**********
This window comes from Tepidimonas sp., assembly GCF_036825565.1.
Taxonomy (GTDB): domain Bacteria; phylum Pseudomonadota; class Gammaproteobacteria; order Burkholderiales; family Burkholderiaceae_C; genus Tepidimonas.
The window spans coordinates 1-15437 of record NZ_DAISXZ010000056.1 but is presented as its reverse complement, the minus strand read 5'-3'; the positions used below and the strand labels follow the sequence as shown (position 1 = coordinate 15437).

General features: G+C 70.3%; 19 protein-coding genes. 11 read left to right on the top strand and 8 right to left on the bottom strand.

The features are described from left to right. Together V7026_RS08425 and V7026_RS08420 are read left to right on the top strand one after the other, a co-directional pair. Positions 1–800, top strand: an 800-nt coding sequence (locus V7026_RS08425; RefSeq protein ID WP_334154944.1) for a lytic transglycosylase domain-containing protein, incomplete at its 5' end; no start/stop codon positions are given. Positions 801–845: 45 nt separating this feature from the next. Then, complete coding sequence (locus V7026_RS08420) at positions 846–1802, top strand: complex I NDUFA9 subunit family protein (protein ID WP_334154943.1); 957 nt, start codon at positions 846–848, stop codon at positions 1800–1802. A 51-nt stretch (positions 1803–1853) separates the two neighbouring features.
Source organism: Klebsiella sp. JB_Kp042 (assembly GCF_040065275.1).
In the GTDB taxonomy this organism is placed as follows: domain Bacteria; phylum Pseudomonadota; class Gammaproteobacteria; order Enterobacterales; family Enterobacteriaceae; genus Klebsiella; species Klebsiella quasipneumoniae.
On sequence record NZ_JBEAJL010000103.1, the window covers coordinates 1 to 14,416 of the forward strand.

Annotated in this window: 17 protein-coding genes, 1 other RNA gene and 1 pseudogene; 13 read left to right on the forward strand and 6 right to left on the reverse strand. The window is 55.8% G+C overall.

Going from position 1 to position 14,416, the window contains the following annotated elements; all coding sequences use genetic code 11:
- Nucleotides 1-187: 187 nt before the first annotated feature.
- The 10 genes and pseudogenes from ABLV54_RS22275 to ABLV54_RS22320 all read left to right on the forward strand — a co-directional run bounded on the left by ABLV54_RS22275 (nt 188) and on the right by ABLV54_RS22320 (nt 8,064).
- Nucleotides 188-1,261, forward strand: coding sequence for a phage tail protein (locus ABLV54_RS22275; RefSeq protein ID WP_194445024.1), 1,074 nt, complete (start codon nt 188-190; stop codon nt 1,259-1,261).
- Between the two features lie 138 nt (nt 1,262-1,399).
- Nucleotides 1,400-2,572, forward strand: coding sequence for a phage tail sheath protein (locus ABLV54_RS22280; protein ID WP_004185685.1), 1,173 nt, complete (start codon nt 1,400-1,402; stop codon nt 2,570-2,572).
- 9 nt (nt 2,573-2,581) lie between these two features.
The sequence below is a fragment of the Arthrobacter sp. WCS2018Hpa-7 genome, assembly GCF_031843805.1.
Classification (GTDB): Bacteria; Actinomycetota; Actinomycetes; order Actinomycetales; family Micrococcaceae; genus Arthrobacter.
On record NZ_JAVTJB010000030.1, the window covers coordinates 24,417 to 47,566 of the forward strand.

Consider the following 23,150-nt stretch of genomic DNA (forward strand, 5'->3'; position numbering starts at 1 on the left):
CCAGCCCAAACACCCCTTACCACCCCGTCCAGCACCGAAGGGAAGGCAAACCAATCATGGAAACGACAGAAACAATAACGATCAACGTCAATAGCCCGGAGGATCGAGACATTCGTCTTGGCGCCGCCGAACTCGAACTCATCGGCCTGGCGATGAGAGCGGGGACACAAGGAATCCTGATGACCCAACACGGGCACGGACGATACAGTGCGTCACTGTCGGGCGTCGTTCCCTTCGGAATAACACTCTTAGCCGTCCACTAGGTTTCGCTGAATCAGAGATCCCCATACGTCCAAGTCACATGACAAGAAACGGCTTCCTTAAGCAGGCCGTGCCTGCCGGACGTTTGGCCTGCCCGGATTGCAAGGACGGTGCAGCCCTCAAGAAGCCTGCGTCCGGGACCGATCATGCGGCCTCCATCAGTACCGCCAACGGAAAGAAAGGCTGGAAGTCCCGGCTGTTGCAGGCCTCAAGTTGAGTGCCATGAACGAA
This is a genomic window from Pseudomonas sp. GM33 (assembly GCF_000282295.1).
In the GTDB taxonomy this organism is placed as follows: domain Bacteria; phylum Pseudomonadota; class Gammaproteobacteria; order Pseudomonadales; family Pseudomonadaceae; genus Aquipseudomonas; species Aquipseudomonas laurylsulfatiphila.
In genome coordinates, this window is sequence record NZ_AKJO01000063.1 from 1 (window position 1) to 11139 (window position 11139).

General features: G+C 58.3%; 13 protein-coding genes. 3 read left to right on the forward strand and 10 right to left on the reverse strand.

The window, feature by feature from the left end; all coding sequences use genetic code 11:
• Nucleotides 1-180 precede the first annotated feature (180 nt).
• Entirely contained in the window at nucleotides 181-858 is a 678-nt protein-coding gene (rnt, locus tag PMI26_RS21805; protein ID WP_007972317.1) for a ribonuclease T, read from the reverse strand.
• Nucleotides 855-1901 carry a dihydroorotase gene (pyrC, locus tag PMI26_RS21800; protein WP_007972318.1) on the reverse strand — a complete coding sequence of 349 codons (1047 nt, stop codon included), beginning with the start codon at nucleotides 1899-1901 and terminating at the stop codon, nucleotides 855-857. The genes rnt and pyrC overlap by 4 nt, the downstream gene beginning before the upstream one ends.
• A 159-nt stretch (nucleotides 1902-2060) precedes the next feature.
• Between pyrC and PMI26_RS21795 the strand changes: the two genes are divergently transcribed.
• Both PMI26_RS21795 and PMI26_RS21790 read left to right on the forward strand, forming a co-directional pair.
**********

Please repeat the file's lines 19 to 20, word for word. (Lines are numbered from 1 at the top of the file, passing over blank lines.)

On record NZ_JAVTJB010000030.1, the window covers coordinates 24,417 to 47,566 of the forward strand.

Consider the following 23,150-nt stretch of genomic DNA (forward strand, 5'->3'; position numbering starts at 1 on the left):